Robert Stephens, CFA, discusses the prospects of three FTSE 100 shares that have made strong gains over the past few months.
It is tempting to sell FTSE 100 shares that have made gains since the index’s lowest point on 23 March.
The world economy faces a period of great uncertainty. Higher unemployment levels and weaker consumer confidence figures have already been recorded. Therefore, taking a profit on some holdings could be viewed as an efficient use of capital by some investors.
However, the long-term prospects for many stocks still seem to be sound. Therefore, even though they have made gains over the past few months, buying these three companies could still represent an efficient use of your capital over the long run, in my view.
Gold miner Polymetal (LON:POLY) has soared 31% higher year-to-date as a rising gold price has improved its financial prospects. The company’s first quarter production update stated that it is on track to meet guidance for the full year, having raised production by 5% in the first three months of the year.
As with almost all companies, Polymetal faces the threat of operational disruption from a rise in Covid-19 cases. However, its price-earnings ratio of 16.7 and forecast EPS growth rate of over 40% in 2020 indicate that it offers good value for money.
The gold price could move higher after its 23% rise over the past year. A low interest rate environment that may be in existence for the long term coupled with risks to the economy’s growth prospects could make it an attractive asset to hold due to its store of value. Polymetal’s dependence on the gold price may therefore help to further lift its share price.
Housebuilder Persimmon’s (LON:PSN) shares have gained 48% since their March low. The reopening of the construction industry and the company’s sales offices has been greeted with improving sentiment from investors.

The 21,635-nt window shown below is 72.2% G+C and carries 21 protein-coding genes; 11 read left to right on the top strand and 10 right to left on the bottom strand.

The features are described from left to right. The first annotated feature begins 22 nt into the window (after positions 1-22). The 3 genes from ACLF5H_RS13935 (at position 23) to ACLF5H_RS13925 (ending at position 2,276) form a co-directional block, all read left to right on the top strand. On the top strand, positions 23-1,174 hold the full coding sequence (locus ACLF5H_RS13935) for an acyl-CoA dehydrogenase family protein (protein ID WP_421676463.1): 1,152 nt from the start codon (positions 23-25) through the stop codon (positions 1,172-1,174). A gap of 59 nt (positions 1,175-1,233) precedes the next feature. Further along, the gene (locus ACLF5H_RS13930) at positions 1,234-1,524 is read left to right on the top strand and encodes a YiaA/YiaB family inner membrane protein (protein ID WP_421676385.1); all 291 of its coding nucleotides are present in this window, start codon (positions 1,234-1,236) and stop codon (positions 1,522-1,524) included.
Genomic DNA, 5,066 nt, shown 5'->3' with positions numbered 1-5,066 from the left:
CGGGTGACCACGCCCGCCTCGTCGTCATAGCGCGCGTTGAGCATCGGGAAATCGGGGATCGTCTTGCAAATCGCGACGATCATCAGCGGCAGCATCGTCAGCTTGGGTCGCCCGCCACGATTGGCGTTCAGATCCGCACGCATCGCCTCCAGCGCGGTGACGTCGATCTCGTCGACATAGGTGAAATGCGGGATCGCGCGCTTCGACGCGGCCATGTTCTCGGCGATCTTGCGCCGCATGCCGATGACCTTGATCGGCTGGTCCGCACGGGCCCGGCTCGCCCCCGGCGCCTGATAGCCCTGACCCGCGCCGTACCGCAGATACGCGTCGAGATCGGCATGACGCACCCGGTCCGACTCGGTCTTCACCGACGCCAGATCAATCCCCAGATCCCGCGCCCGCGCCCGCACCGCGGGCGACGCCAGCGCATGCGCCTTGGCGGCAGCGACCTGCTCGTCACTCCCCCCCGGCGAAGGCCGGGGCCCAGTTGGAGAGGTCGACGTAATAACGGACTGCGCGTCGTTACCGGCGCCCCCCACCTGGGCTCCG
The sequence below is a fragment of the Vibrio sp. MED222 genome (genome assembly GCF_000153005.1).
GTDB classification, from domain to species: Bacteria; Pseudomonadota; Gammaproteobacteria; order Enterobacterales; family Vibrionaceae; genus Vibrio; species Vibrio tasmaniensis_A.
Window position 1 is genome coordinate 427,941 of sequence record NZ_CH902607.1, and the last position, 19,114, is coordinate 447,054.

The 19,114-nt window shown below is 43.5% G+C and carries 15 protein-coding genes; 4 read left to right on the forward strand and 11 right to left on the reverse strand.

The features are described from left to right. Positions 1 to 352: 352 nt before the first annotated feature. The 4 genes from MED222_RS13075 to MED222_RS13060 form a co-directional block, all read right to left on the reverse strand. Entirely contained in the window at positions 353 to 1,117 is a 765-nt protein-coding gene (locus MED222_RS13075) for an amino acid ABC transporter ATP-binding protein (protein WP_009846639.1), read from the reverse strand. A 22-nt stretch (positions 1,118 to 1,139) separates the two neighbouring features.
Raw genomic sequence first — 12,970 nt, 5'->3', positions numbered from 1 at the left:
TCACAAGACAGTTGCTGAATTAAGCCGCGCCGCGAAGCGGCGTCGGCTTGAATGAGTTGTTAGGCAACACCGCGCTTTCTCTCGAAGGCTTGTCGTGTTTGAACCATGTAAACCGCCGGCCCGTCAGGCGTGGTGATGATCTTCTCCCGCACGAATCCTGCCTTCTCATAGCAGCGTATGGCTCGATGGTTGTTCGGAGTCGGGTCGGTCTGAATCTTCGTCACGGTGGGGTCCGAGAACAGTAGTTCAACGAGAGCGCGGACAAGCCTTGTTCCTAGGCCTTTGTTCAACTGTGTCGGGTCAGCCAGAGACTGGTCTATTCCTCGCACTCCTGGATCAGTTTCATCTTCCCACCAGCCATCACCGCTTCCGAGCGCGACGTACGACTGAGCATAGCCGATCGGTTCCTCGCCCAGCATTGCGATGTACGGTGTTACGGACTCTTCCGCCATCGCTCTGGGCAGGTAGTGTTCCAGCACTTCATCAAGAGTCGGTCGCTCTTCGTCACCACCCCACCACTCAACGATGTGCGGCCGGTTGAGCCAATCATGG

However, rising unemployment and weak consumer confidence suggest that buying a new home may not be a priority for large numbers of people in the short run. This may lead to disappointing financial performances across the sector over the remainder of the year.
Still, low interest rates may make housing more affordable for many people. Government support schemes such as Help to Buy may also be kept open for longer than previously intended to strengthen the sector.
Under a new CEO, Persimmon is likely to continue its quest to improve build quality and service levels. This may require upfront investment but could generate higher returns over the long term.
Pub and restaurant closures have hurt Diageo’s (LON:DGE) financial performance in 2020. The alcoholic beverages business’s share price has failed to keep pace with many of its fellow global consumer goods companies over the past few months, as vast swathes of demand for its products have disappeared.
The gradual ending of containment measures has helped to improve investor sentiment towards the stock. Diageo’s share price has gained 23% in the past three months, and further growth could be ahead as the travel and leisure sectors return to normal.
It could be a slow path to growth for the business. Its short-term prospects depend on how quickly lockdown ends across multiple geographies, which is impossible to predict. However, the company’s valuable range of brands and cost reduction measures put in place could lead to further share price growth over the long run.